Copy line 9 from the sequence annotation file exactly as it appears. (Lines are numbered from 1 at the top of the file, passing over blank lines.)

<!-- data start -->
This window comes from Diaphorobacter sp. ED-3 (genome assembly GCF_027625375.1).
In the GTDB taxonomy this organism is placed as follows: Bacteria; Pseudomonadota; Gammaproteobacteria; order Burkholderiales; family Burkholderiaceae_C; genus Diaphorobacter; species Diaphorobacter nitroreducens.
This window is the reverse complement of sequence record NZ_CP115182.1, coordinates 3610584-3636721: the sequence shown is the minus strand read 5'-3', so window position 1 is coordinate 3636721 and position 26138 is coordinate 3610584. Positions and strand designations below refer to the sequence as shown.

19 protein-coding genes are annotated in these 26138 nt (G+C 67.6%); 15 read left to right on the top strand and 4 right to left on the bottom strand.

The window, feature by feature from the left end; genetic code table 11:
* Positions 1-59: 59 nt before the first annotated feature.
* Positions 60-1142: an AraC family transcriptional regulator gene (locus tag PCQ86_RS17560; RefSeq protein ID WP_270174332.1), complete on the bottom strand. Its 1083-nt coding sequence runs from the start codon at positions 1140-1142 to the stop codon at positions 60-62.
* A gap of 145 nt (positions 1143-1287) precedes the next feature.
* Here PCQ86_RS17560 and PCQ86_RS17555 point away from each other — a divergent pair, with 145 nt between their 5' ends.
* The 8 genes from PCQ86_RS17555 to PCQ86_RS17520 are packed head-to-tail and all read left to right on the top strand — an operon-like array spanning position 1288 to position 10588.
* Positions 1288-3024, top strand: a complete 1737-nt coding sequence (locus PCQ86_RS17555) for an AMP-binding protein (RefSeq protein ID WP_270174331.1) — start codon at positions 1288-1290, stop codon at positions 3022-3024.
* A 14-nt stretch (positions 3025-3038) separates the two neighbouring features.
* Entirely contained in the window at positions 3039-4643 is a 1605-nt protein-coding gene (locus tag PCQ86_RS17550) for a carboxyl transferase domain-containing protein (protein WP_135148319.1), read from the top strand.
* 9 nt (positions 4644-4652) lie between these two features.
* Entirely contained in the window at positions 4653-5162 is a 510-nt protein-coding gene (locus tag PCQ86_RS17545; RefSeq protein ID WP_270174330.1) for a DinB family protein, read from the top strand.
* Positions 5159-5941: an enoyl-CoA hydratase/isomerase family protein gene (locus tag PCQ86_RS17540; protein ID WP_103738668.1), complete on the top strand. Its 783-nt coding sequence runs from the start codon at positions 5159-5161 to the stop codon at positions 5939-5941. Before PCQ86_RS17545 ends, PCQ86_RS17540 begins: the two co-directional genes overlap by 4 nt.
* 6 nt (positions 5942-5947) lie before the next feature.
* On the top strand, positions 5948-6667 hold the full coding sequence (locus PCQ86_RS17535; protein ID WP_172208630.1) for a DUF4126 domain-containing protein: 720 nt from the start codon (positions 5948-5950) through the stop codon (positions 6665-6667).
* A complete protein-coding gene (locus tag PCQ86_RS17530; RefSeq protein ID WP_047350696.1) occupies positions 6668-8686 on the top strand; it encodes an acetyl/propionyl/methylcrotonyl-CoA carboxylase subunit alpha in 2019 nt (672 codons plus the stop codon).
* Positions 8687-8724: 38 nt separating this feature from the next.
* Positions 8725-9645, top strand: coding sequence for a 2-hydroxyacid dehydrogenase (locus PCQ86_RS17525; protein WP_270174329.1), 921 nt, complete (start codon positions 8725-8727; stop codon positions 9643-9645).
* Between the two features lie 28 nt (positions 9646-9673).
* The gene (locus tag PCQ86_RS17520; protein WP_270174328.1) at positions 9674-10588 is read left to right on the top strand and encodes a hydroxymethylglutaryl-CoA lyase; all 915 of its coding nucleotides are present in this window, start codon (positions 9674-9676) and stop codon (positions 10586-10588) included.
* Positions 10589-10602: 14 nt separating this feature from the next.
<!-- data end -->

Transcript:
* Here PCQ86_RS17560 and PCQ86_RS17555 point away from each other — a divergent pair, with 145 nt between their 5' ends.